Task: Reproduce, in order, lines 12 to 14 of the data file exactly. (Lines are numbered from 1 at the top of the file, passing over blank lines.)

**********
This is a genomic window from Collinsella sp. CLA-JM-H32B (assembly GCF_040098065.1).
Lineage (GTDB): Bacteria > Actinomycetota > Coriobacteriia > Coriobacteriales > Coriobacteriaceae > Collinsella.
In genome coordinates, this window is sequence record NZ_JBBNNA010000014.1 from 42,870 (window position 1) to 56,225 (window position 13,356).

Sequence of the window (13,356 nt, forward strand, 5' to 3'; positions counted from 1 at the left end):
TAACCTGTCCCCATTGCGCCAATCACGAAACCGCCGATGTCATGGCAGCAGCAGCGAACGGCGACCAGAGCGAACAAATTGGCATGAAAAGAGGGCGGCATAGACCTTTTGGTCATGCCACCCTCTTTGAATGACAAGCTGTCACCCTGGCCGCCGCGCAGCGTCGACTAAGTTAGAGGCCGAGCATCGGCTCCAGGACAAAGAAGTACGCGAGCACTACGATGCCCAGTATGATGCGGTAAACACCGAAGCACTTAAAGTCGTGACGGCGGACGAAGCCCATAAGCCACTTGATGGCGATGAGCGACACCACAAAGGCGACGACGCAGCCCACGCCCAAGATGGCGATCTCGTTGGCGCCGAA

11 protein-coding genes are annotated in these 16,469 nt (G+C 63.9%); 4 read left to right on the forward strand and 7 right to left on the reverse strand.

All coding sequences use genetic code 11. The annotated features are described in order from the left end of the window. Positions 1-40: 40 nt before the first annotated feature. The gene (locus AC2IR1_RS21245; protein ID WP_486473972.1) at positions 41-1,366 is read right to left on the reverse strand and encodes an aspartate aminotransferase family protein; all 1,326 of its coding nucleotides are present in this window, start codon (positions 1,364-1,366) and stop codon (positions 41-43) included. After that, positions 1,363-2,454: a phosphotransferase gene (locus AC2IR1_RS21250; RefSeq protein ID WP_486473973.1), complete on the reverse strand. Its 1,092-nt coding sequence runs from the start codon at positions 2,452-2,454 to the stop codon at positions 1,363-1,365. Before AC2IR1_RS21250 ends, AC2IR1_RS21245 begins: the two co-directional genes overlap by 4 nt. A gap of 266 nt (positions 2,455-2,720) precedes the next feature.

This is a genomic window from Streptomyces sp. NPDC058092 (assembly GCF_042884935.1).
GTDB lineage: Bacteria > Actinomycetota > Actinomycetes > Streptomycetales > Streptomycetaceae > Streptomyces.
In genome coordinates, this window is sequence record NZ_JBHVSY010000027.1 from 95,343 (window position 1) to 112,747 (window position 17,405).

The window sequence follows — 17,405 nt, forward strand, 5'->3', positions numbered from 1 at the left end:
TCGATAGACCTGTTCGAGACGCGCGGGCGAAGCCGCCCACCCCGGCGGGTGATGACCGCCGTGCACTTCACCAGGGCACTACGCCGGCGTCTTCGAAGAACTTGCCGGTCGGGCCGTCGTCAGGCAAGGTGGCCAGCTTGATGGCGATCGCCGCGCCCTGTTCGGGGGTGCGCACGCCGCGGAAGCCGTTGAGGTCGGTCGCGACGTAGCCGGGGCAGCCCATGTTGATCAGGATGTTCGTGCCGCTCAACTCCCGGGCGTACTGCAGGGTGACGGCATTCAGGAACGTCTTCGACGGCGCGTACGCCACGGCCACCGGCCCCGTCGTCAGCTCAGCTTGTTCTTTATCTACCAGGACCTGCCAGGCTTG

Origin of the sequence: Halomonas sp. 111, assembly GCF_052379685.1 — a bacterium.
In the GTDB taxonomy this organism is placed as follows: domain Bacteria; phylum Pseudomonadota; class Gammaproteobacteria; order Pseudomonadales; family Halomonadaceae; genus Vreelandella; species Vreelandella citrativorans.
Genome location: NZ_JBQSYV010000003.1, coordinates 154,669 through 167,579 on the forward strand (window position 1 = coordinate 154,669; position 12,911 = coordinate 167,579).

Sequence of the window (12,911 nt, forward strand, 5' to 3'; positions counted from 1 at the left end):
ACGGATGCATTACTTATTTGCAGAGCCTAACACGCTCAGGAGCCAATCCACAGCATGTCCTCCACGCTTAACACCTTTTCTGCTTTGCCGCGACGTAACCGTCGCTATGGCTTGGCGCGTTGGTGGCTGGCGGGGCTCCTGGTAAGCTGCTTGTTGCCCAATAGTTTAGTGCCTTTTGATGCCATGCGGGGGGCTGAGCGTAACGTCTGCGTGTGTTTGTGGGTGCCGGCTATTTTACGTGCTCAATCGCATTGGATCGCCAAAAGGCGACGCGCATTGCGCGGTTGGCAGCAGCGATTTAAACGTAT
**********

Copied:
TCGATAGACCTGTTCGAGACGCGCGGGCGAAGCCGCCCACCCCGGCGGGTGATGACCGCCGTGCACTTCACCAGGGCACTACGCCGGCGTCTTCGAAGAACTTGCCGGTCGGGCCGTCGTCAGGCAAGGTGGCCAGCTTGATGGCGATCGCCGCGCCCTGTTCGGGGGTGCGCACGCCGCGGAAGCCGTTGAGGTCGGTCGCGACGTAGCCGGGGCAGCCCATGTTGATCAGGATGTTCGTGCCGCTCAACTCCCGGGCGTACTGCAGGGTGACGGCATTCAGGAACGTCTTCGACGGCGCGTACGCCACGGCCACCGGCCCCGTCGTCAGCTCAGCTTGTTCTTTATCTACCAGGACCTGCCAGGCTTG

Origin of the sequence: Halomonas sp. 111, assembly GCF_052379685.1 — a bacterium.
In the GTDB taxonomy this organism is placed as follows: domain Bacteria; phylum Pseudomonadota; class Gammaproteobacteria; order Pseudomonadales; family Halomonadaceae; genus Vreelandella; species Vreelandella citrativorans.